Top 5: The Best Dallas Landmarks

Our readers picked Reunion Tower as the best Dallas landmark.  Photo: Flickr user dustin.askins
Our readers picked Reunion Tower as the best Dallas landmark. Photo: Flickr user dustin.askins

First, let us define our term: a landmark is a structure or natural feature that helps foster an unmistakable sense of place. You view the familiar sight and there’s no doubt of where you are and of what this place means to you. (Since Dallas is devoid of distinctive natural features,** here we’re talking about structures.)

Earlier this year, as part of our Best of Big D Readers’ Choice voting, we asked you to determine the best landmark in Dallas. Overwhelmingly, Reunion Tower came out on top. Our D Magazine print-product editorial staff declined to weigh in with its own pick in our August issue, so I’ve decided to take matters into my own hands.

Presenting the Best Dallas Landmarks:

1) Reunion Tower – Can’t disagree with our readers. Or I could, but I don’t want to. There’s still no building more widely associated with the city and its skyline. I give a lot of the credit to the opening title sequence of the original Dallas TV series, which featured this golf-ball-on-a-stick prominently and first took to the airwaves just as it was brand spanking new.  No, it’s not the loveliest or most remarkable edifice in town, but its strong identification with the city makes it perhaps the most important.  It’s a shame that almost five years after it was closed for renovation, the observation deck still hasn’t reopened to the public. (But yes, you can dine at Five Sixty.)

Among the many positive effects that the oil business has had on Dallas: The Pegasus.   Photo via Newscom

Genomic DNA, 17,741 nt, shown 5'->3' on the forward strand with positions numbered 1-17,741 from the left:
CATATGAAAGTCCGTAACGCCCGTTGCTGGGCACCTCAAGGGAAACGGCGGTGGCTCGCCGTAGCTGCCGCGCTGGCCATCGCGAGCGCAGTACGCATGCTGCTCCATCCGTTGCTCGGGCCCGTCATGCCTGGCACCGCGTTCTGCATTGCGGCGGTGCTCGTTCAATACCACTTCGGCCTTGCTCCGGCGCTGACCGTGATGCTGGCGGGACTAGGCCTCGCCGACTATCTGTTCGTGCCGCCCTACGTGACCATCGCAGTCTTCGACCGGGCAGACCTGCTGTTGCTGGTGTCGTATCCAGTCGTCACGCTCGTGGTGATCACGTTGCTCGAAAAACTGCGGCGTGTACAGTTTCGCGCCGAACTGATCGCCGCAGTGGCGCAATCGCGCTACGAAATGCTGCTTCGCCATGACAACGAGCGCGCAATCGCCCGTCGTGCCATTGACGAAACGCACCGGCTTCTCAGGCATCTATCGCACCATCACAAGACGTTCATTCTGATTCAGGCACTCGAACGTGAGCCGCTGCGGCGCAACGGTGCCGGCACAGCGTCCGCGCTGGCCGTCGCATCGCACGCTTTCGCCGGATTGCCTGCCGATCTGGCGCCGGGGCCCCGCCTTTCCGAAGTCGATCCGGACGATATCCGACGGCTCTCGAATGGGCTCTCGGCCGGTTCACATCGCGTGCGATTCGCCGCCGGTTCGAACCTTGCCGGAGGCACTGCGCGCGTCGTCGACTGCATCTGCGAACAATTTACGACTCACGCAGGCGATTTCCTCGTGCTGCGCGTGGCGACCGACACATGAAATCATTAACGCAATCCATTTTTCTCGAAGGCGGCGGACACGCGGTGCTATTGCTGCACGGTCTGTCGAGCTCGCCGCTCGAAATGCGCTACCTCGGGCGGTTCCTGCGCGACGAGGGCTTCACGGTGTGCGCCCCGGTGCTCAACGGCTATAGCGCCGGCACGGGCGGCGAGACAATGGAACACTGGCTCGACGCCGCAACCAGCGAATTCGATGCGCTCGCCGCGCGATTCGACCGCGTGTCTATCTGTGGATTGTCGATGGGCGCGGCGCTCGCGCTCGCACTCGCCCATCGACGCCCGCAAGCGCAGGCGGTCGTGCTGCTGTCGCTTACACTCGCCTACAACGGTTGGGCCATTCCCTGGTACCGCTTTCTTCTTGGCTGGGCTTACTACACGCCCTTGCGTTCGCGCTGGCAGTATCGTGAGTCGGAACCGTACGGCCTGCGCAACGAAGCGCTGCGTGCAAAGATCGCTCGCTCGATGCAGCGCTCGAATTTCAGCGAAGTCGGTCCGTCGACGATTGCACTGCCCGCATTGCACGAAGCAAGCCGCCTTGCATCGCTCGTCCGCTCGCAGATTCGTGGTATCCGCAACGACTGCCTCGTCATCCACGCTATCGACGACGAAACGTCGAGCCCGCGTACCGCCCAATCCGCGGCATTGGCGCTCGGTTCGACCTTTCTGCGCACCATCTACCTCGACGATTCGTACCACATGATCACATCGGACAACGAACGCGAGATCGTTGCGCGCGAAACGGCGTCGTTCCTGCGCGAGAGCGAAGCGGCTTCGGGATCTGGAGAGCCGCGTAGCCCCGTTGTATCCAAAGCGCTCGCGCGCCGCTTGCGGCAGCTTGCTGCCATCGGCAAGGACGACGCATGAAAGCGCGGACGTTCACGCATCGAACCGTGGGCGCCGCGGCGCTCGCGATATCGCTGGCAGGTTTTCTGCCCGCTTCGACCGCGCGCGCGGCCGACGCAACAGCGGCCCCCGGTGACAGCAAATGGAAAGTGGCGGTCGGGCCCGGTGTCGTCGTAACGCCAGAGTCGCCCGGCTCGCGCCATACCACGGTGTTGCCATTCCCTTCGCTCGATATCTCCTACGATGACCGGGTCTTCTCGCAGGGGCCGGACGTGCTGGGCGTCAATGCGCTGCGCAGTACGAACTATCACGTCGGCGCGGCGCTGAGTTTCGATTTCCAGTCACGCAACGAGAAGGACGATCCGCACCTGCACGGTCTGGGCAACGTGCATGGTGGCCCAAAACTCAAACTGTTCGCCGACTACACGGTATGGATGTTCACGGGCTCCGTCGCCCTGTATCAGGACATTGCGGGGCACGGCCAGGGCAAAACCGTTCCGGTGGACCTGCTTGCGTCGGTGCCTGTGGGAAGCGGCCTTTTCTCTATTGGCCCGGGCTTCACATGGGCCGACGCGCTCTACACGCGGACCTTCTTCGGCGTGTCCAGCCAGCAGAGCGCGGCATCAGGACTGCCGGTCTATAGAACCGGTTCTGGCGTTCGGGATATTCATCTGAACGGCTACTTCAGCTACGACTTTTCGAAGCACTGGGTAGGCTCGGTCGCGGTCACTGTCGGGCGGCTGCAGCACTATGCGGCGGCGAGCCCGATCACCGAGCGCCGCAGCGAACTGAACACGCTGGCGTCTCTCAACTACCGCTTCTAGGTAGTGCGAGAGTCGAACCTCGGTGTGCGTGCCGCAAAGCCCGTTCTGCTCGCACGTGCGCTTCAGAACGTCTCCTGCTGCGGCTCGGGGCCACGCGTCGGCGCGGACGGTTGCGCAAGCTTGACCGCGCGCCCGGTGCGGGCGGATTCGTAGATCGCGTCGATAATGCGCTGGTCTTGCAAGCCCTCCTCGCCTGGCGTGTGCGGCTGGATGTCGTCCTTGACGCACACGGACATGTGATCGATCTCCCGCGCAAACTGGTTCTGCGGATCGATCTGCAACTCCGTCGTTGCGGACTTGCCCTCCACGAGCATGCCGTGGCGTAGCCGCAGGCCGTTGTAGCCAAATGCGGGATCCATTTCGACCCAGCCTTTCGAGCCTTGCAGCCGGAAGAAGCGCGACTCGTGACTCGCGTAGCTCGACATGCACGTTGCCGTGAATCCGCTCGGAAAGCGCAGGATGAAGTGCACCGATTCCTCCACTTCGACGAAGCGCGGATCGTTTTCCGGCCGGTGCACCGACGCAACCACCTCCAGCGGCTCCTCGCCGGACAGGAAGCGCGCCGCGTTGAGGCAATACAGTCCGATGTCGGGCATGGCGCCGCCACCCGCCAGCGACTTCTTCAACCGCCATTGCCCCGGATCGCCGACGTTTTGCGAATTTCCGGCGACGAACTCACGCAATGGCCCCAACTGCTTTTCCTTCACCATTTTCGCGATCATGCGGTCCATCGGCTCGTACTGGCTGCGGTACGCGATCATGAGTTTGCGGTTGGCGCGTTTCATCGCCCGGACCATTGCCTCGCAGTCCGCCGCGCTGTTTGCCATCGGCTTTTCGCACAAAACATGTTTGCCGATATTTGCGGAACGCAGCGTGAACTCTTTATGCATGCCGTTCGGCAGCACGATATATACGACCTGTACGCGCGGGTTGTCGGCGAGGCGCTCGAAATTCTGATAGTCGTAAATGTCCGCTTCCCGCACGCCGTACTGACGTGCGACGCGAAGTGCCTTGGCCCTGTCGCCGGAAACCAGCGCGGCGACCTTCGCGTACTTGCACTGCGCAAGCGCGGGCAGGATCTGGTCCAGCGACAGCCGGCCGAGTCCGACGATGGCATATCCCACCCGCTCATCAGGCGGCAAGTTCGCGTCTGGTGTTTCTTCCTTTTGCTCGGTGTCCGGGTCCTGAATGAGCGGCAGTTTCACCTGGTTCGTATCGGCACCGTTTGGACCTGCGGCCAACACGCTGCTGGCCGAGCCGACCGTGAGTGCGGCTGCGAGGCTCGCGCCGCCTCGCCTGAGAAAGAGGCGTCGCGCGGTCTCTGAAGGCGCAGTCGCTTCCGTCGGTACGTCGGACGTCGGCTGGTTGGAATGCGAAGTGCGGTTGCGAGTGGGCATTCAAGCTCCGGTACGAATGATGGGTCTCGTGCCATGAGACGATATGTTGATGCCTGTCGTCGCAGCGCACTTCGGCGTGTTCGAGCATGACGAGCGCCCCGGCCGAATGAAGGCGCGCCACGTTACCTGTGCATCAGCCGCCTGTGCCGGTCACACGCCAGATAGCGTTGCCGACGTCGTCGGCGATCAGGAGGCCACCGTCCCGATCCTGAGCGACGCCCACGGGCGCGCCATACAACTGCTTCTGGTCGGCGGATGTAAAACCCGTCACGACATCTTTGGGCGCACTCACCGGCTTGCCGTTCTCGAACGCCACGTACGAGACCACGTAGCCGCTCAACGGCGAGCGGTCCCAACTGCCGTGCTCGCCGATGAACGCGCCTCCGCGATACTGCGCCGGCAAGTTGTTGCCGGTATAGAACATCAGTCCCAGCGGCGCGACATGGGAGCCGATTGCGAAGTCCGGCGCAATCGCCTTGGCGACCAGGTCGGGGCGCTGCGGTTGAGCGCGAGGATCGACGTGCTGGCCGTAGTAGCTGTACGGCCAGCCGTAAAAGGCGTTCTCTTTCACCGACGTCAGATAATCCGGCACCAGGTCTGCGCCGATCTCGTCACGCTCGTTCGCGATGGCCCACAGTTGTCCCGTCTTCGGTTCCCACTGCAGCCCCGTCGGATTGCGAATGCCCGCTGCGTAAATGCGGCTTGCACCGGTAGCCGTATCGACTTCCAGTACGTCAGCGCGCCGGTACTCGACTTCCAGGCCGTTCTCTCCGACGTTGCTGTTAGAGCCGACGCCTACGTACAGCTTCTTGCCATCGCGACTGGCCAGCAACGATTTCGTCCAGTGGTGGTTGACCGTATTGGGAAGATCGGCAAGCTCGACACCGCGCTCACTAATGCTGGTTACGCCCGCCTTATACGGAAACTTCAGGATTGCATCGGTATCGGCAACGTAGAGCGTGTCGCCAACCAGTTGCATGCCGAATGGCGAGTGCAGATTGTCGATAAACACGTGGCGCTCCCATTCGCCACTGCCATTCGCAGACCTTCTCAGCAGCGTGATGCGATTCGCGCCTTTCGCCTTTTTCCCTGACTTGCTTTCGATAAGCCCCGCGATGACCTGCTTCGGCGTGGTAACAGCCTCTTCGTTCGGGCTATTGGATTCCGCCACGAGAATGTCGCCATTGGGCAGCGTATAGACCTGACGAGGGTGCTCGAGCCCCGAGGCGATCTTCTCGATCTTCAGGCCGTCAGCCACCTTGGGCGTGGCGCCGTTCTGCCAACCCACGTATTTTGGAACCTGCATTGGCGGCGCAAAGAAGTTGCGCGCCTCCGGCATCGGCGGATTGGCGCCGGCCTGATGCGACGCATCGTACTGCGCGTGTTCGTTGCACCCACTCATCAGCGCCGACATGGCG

Among the many positive effects that the oil business has had on Dallas: The Pegasus. Photo via Newscom

2) The Pegasus – I love that downtown Dallas has embraced the Pegasus (originally a symbol of an oil company) as the symbol of the CBD, displayed on signs throughout the neighborhood. I love the rebuilt sign atop the Magnolia Hotel building. It brings a mythic quality to a city that is, by the standards of history, still relatively young.

The Texas Star, not to be confused with Jerry Jones' Death Star in Arlington.  Photo: Flickr user ZaMoose
The Texas Star, not to be confused with Jerry Jones' Death Star in Arlington. Photo: Flickr user ZaMoose

3) The Texas Star – When D Magazine hosted a little online contest in 2008 to determine the best thing in Dallas, the State of Fair of Texas came out on top. And this Ferris wheel is the greatest symbol of the fair that can be seen from afar. I only wish there really were a gruff-but-loveable boozehound police detective living in a trailer in its shadow.

The Mercantile's tiny top.  Photo: Flickr user Luis Tamayo